Sunday, June 29, 2008

The Last of the Anderson Women


Last week I attended the funeral of my great-aunt, Luzon. She was 94 years old and never lost any of her mental power; her wit, intelligence, and incredible capacity to love others stayed with her right up to the end. She was part of the Anderson clan; one of my grandmother’s many sisters. Of all my extended relatives, the Andersons were the only ones who played a part in my growing up. My grandmother died before I was born, but her sisters were strong, wonderful women who continued to care for and comfort us. Because of them, I know what my grandmother must have been like.

Aunt Luzon did nothing that would make news, but she was remarkable in many ways and has left an imprint on my life that I will treasure forever. She became a nurse and then married in her early twenties, but this was during WWII and her husband, a B-17 pilot, was shot down over Italy and killed five years after she married him. Devastated she moved back home with her widowed mother to help on the farm. In 1948 she married Verl Peterson, but they were never able to have children. You’d think that being 94 and outliving two husbands, all of your friends, and not having children would mean that the funeral would be very sparsely attended. Not so. There were more flowers and people than most funerals. But more amazing was the family gathering before the funeral. Every niece and nephew felt as if they were Aunt Luzon’s favorite. She had a wonderful gift for making you feel like the most important person in the world whenever you were with her. She delighted in the small things in life and demonstrated a rare contentment and peace with whatever life handed her.

When I was ten and my father was deathly ill, she and my Aunt Helen made the long trip from Richfield to Brigham City to take care of us for a few days. It was at the time when hula hoops were big and every one at school had a hula hoop except me and my brother. I remember recess in those days as a sea of swirling color as the playground turned into a mass of spinning hoops. I hadn’t even asked my mother for one because she spent most of her time at the hospital and the few moments she was home she was preoccupied and distant. But when Aunt Helen and Aunt Luzon came they bought my brother and me a hula hoop to share without us even asking for it. They didn’t have much money and I knew it was a sacrifice for them which made the gift all the more valuable. The next day as I joined the others on the play ground, adding my yellow hula hoop to the sea of spinning color, I felt such a surge of love for my aunts who had moved me from lonely onlooker to joyful participant. To this day I wonder if that is why yellow is my favorite color.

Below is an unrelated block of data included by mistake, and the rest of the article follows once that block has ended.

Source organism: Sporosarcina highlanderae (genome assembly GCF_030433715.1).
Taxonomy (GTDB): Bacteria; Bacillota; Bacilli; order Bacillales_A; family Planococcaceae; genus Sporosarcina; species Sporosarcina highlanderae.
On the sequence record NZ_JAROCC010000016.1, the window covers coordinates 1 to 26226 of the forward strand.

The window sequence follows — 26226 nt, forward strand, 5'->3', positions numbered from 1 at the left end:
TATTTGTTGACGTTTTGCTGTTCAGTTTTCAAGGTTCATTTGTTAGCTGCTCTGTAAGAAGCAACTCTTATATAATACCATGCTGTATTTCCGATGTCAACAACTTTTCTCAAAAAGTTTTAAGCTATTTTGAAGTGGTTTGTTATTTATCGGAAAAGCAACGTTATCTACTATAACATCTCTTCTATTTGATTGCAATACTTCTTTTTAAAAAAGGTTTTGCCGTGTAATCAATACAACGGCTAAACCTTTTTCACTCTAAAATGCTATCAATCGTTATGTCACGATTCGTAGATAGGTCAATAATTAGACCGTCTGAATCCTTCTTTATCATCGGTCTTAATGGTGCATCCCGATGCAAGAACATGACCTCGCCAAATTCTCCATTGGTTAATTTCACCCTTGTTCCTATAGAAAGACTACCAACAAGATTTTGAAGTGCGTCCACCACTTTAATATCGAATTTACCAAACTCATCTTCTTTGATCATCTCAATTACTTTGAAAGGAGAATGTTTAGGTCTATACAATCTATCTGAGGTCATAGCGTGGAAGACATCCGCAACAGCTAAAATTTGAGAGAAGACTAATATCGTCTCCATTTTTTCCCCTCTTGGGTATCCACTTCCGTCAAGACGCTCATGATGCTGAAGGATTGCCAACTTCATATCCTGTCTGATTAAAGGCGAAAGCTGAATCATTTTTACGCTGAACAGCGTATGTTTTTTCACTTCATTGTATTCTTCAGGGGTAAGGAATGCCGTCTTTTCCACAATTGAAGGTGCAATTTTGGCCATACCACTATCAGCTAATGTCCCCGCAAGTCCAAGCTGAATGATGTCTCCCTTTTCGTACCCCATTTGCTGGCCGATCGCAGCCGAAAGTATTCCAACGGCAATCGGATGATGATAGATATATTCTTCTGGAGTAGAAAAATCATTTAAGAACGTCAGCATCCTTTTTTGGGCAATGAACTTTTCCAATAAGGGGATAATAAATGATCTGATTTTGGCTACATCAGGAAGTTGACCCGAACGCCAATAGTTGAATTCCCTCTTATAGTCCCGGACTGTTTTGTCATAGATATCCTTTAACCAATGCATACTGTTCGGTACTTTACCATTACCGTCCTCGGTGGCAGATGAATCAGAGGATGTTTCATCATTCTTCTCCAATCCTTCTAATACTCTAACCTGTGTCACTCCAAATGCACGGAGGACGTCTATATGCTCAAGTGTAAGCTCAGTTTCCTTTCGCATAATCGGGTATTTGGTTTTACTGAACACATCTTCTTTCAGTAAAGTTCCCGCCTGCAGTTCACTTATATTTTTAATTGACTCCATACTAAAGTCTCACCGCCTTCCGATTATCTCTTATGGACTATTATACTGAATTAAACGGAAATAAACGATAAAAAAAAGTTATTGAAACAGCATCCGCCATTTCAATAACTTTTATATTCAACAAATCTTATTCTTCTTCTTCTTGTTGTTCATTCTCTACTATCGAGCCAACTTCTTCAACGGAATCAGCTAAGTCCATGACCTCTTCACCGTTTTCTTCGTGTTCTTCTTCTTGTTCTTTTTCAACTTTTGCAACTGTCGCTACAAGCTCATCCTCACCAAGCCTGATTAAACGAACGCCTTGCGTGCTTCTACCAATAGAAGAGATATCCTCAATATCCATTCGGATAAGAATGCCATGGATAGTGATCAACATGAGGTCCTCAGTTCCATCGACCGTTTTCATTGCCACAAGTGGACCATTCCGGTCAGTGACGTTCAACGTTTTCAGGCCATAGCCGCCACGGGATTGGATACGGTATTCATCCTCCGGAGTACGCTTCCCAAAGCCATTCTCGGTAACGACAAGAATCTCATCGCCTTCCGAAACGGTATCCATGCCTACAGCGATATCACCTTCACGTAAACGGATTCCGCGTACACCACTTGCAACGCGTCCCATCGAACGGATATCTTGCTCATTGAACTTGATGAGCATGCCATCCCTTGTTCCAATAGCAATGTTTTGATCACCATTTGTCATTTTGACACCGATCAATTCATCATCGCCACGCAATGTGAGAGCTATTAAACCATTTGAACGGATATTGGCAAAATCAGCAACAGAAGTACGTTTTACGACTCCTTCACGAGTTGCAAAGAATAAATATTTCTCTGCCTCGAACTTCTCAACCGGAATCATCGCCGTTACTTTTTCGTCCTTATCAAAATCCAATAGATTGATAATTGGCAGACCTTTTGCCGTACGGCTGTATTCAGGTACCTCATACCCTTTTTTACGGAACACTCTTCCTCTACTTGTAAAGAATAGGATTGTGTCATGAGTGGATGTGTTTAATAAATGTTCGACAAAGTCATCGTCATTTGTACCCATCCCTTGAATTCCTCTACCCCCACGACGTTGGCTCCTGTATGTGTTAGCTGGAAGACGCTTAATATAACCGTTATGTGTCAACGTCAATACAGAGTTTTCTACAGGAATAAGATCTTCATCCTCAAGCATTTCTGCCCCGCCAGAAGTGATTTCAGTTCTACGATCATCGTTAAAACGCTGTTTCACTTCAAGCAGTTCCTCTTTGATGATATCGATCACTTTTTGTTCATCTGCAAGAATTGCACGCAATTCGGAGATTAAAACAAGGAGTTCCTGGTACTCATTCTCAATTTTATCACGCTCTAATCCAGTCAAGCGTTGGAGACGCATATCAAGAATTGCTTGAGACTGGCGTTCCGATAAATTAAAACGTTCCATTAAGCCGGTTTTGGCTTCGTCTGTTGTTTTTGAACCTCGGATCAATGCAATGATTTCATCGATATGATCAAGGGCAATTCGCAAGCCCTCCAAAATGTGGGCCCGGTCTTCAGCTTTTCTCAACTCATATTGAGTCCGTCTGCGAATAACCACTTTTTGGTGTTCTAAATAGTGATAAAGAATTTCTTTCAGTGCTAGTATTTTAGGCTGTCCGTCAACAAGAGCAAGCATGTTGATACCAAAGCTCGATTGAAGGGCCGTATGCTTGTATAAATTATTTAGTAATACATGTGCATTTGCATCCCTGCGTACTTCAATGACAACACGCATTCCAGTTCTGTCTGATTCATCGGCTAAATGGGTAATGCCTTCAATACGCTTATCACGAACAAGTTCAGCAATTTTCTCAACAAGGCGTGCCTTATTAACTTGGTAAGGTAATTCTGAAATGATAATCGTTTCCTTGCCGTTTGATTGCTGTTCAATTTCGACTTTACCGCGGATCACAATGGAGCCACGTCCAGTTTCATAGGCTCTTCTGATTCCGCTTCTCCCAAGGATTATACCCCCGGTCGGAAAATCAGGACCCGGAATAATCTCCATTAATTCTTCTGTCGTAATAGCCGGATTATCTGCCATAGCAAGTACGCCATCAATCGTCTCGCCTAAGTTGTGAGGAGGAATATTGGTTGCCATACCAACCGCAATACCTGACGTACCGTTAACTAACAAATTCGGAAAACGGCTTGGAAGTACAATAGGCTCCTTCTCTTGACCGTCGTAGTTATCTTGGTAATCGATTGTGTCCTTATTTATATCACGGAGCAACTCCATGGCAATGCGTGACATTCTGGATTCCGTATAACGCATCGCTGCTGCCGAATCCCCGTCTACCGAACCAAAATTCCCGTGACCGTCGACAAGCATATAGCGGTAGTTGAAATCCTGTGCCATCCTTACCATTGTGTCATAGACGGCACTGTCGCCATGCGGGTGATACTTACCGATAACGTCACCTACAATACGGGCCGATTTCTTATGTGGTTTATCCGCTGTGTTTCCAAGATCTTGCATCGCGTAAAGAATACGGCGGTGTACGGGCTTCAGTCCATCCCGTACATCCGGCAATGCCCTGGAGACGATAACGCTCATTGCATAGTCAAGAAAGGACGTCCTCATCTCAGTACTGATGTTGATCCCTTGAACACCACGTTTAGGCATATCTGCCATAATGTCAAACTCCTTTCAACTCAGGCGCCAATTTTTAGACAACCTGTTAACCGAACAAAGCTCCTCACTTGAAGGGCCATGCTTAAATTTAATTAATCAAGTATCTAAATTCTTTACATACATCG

I will miss Aunt Luzon, but she isn’t gone. She will always be with me. She is the last of the original Anderson women–strong, vibrant, loving, witty, headstrong, and caring women who shaped me. I am so grateful to be an Anderson woman and pray that I can live up to the heritage they gave me.

3 comments:

connie said...

Sniff, sniff...this was such a beautiful tribute to a lovely sounding woman! I didn't expect to get teary! I am sorry for your loss.

Laresa said...

Wow that even made me cry. What a wonderful tribute. I also find out so much about you when I read these posts.

Wendi said...

I love your description of her: we'd all be better off in life if we were content and at peace with what life hands us.